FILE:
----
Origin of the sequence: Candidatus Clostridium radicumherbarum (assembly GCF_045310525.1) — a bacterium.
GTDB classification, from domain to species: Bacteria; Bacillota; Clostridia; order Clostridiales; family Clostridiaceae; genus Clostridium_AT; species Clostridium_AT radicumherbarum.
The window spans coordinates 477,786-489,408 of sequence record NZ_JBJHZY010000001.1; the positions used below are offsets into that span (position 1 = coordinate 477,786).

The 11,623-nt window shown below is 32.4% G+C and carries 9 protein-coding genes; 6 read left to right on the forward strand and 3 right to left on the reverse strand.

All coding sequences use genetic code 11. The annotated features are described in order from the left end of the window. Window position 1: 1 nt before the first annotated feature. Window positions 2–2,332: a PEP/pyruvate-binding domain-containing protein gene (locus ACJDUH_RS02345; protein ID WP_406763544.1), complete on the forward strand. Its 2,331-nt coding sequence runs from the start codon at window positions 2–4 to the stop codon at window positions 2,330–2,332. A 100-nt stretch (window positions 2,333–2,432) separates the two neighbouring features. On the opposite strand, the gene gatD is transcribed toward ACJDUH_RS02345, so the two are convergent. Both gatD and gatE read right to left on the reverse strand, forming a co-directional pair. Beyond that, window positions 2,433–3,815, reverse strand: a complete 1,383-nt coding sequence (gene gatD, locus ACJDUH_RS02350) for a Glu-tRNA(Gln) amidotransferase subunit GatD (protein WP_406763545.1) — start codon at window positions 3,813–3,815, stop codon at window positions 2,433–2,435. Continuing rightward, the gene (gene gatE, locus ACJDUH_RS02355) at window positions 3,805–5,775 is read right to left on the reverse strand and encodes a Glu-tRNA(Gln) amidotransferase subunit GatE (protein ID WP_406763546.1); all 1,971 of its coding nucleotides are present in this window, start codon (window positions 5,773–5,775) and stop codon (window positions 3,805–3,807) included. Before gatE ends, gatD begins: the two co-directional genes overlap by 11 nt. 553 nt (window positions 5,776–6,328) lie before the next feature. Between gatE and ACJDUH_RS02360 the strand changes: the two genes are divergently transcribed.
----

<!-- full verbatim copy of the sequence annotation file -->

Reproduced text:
Origin of the sequence: Candidatus Clostridium radicumherbarum (assembly GCF_045310525.1) — a bacterium.
GTDB classification, from domain to species: Bacteria; Bacillota; Clostridia; order Clostridiales; family Clostridiaceae; genus Clostridium_AT; species Clostridium_AT radicumherbarum.
The window spans coordinates 477,786-489,408 of sequence record NZ_JBJHZY010000001.1; the positions used below are offsets into that span (position 1 = coordinate 477,786).

The 11,623-nt window shown below is 32.4% G+C and carries 9 protein-coding genes; 6 read left to right on the forward strand and 3 right to left on the reverse strand.

All coding sequences use genetic code 11. The annotated features are described in order from the left end of the window. Window position 1: 1 nt before the first annotated feature. Window positions 2–2,332: a PEP/pyruvate-binding domain-containing protein gene (locus ACJDUH_RS02345; protein ID WP_406763544.1), complete on the forward strand. Its 2,331-nt coding sequence runs from the start codon at window positions 2–4 to the stop codon at window positions 2,330–2,332. A 100-nt stretch (window positions 2,333–2,432) separates the two neighbouring features. On the opposite strand, the gene gatD is transcribed toward ACJDUH_RS02345, so the two are convergent. Both gatD and gatE read right to left on the reverse strand, forming a co-directional pair. Beyond that, window positions 2,433–3,815, reverse strand: a complete 1,383-nt coding sequence (gene gatD, locus ACJDUH_RS02350) for a Glu-tRNA(Gln) amidotransferase subunit GatD (protein WP_406763545.1) — start codon at window positions 3,813–3,815, stop codon at window positions 2,433–2,435. Continuing rightward, the gene (gene gatE, locus ACJDUH_RS02355) at window positions 3,805–5,775 is read right to left on the reverse strand and encodes a Glu-tRNA(Gln) amidotransferase subunit GatE (protein ID WP_406763546.1); all 1,971 of its coding nucleotides are present in this window, start codon (window positions 5,773–5,775) and stop codon (window positions 3,805–3,807) included. Before gatE ends, gatD begins: the two co-directional genes overlap by 11 nt. 553 nt (window positions 5,776–6,328) lie before the next feature. Between gatE and ACJDUH_RS02360 the strand changes: the two genes are divergently transcribed.